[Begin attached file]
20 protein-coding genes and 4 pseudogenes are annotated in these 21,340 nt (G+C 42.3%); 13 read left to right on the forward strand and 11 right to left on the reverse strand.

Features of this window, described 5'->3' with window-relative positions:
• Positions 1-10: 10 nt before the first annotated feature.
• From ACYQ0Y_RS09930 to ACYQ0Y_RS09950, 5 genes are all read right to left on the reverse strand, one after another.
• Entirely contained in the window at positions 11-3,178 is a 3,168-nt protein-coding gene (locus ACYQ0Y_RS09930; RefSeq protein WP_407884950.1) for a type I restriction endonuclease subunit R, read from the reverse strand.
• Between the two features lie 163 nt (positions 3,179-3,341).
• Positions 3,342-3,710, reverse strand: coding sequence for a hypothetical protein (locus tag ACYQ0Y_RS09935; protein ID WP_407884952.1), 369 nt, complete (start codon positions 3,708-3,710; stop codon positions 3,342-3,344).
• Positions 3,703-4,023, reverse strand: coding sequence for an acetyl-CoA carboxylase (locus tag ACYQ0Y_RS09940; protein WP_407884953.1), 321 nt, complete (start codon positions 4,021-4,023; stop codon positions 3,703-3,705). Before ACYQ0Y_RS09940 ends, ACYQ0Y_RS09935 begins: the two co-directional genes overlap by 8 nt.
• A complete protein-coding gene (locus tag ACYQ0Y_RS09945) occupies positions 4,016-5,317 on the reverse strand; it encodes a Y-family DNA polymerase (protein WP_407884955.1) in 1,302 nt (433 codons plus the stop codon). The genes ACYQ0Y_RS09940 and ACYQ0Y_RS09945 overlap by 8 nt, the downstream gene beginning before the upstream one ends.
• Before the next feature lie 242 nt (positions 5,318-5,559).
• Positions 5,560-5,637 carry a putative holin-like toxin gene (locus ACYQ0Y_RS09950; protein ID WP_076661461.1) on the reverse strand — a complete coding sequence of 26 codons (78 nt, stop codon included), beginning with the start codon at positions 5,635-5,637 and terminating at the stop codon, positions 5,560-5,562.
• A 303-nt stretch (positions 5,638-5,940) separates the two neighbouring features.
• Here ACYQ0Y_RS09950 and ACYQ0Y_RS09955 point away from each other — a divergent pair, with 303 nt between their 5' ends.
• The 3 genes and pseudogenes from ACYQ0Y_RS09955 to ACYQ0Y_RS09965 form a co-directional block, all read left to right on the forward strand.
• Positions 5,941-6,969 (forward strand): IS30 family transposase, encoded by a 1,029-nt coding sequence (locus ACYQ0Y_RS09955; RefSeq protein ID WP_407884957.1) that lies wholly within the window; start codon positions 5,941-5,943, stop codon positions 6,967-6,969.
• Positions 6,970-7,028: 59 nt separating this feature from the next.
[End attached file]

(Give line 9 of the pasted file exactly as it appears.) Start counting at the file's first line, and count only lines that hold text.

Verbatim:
• A complete protein-coding gene (locus tag ACYQ0Y_RS09945) occupies positions 4,016-5,317 on the reverse strand; it encodes a Y-family DNA polymerase (protein WP_407884955.1) in 1,302 nt (433 codons plus the stop codon). The genes ACYQ0Y_RS09940 and ACYQ0Y_RS09945 overlap by 8 nt, the downstream gene beginning before the upstream one ends.